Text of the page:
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IEHG proposes to cut hospitals within Group to six

By Mindo - 04th Mar 2019

Renowned scientist/doctor in a library of research center/hospital - browsing a book

The Ireland East Hospital Group (IEHG) is proposing to reduce the number of its constituent hospitals from 11 to six, which it says will help improve patient outcomes, the Medical Independent (MI) has learned.

The proposal emerged following a review initiated in 2014 around the future needs and requirements of the Hospital Group. However, the proposed reduction is subject to changes in health sector structures. Furthermore, draft Sláintecare plans include a proposal to break up the Hospital Groups. The IEHG comprises 11 hospitals — six voluntary and five statutory — and spans eight counties. Its academic partner is University College Dublin (UCD).

In a letter to Minister for Health Simon Harris, seen by MI following a Freedom of Information request, IEHG Board Chairperson Mr Thomas Lynch outlined a new direction for the Group.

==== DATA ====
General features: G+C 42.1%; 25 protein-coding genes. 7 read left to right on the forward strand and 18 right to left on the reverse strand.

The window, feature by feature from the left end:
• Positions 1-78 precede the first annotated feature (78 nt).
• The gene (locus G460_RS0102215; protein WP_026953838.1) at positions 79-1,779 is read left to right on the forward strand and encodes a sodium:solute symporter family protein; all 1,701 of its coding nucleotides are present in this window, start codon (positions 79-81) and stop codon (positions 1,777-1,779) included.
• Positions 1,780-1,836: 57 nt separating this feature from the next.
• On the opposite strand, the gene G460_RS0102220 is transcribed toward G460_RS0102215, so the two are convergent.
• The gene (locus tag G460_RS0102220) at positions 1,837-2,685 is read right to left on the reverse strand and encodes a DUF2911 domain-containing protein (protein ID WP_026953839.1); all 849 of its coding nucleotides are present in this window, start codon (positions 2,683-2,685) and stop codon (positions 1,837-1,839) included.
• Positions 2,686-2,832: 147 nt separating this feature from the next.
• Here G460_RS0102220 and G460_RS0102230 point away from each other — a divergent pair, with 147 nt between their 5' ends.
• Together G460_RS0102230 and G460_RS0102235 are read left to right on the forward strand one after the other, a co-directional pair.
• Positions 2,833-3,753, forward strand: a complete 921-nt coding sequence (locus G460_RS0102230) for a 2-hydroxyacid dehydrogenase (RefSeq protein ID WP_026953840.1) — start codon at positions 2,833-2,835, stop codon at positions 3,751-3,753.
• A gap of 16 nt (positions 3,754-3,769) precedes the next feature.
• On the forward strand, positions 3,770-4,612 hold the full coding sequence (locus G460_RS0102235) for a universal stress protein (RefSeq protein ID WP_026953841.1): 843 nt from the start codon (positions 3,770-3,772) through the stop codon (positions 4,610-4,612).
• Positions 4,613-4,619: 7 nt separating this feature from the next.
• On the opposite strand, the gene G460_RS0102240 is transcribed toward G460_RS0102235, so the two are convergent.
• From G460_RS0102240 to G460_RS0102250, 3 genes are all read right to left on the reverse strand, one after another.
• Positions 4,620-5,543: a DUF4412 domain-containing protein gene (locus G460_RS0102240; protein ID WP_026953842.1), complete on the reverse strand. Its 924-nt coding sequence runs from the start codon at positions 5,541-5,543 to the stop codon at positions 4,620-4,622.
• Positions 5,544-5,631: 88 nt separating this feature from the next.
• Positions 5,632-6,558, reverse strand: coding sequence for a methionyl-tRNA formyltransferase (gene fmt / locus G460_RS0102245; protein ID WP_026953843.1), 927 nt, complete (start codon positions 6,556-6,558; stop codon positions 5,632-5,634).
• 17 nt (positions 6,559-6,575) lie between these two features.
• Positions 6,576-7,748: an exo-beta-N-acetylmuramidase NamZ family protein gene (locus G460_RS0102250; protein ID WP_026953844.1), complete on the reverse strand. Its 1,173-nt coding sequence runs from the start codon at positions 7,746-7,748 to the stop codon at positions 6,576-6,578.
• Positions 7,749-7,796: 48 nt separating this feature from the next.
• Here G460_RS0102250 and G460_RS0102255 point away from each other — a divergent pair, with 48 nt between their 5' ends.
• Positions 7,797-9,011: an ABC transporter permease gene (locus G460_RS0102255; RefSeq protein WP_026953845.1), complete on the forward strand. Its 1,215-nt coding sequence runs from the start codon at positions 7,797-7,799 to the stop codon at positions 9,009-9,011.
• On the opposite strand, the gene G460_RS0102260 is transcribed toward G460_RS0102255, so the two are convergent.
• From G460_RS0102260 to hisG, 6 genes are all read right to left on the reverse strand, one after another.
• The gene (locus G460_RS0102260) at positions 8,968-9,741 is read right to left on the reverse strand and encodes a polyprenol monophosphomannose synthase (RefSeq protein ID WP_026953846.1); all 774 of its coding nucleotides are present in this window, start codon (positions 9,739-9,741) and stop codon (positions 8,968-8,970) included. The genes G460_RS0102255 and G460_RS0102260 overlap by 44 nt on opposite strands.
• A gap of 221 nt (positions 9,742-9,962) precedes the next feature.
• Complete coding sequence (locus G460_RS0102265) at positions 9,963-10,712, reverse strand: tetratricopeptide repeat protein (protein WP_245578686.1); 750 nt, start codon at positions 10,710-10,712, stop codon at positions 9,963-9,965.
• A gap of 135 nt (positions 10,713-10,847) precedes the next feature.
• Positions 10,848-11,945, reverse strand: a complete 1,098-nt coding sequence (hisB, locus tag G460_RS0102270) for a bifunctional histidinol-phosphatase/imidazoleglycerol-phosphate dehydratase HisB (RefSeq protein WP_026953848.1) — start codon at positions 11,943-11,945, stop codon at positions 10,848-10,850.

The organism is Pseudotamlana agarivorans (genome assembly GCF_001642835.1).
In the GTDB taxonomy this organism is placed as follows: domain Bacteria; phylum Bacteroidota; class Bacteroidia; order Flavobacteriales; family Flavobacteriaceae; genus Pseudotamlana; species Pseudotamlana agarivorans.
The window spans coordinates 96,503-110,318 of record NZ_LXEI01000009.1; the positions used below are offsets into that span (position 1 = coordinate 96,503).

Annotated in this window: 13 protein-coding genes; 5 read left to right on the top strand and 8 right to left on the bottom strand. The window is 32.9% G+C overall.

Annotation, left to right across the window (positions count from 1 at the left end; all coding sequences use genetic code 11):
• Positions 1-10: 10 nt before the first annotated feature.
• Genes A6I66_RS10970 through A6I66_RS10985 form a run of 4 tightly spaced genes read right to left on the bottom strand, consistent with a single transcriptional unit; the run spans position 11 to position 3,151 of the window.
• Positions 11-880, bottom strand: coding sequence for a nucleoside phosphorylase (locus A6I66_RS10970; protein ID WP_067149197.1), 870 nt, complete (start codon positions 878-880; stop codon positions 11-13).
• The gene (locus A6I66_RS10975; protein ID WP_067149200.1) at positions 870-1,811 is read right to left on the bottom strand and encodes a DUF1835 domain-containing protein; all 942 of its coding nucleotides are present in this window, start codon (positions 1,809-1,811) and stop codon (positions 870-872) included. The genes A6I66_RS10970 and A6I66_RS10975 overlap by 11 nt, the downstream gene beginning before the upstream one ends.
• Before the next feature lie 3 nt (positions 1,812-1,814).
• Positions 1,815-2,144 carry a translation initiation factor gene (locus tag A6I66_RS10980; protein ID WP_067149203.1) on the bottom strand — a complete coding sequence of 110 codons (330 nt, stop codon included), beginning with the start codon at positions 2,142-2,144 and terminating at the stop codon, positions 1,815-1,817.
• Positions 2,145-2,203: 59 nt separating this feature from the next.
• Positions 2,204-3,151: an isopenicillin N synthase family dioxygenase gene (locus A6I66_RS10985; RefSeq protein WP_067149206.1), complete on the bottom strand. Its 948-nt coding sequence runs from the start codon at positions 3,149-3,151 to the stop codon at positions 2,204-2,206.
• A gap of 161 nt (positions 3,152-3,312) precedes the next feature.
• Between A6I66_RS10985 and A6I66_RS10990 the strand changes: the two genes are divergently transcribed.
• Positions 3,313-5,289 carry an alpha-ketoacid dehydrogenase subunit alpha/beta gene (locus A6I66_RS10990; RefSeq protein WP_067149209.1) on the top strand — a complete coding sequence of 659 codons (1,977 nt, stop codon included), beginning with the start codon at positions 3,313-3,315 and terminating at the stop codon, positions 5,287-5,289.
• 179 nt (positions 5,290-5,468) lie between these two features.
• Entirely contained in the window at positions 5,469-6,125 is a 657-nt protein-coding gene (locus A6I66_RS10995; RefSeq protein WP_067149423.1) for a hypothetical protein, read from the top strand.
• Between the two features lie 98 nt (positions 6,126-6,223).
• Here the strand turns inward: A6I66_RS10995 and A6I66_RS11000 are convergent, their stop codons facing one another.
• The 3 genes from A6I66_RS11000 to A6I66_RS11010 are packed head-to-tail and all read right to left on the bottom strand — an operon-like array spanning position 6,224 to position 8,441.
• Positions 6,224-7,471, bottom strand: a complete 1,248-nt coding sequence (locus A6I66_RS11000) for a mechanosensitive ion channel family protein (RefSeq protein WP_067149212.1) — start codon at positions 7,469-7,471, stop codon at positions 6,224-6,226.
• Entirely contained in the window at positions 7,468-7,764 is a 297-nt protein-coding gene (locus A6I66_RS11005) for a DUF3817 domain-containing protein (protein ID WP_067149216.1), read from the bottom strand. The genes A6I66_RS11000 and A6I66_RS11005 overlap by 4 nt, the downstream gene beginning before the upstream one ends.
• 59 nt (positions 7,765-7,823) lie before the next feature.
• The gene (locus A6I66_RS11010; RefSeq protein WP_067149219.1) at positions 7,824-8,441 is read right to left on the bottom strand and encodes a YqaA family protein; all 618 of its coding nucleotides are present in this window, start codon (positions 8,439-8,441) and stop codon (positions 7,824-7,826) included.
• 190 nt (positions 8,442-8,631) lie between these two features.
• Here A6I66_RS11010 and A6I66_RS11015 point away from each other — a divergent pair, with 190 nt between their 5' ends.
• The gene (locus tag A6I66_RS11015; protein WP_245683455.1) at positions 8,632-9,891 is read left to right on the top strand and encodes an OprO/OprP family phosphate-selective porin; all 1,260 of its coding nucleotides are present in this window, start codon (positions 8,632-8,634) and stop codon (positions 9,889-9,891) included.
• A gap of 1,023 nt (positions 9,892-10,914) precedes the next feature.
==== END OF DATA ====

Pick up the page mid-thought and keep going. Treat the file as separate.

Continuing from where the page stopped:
Sent in August 2018, the letter stated that a review was undertaken “of the future needs and requirements of IEHG, including a review of the suitability of each hospital in the Group in the context of the delivery of acute care in the 21st century”.

The review, supported by the RCSI, considered current and future demographic requirements. “It also became clear that better patient experiences and outcomes could be provided if IEHG were to operate over fewer locations with facilities fit-for-purpose,” stated Mr Lynch. “We took into account experiences and developments elsewhere, including the US, Australia, Scotland, Northern Ireland and England. The intention is that IEHG would, by 2030, consist of one model 5, two model 4 (one of which would be elective-only) and three model 3 hospitals, together with a number of repurposed facilities to support the acute hospitals (rehabilitation and reablement). Integration with primary care, the provision of rapid-access diagnostic centres and redesigned pathways for care for the frail elderly are all part of the strategy.”

An IEHG spokesperson said these views were part of its “long-standing ambition and work already achieved” to become Ireland’s first Academic Health Science Centre.

In the IEHG Annual Review 2018, Prof Tim Lynch, Chief Academic Officer, warned against breaking-up Hospital Groups.
“It is too late to break-up the Groups, as this would be damaging to the training of students, among other things.”

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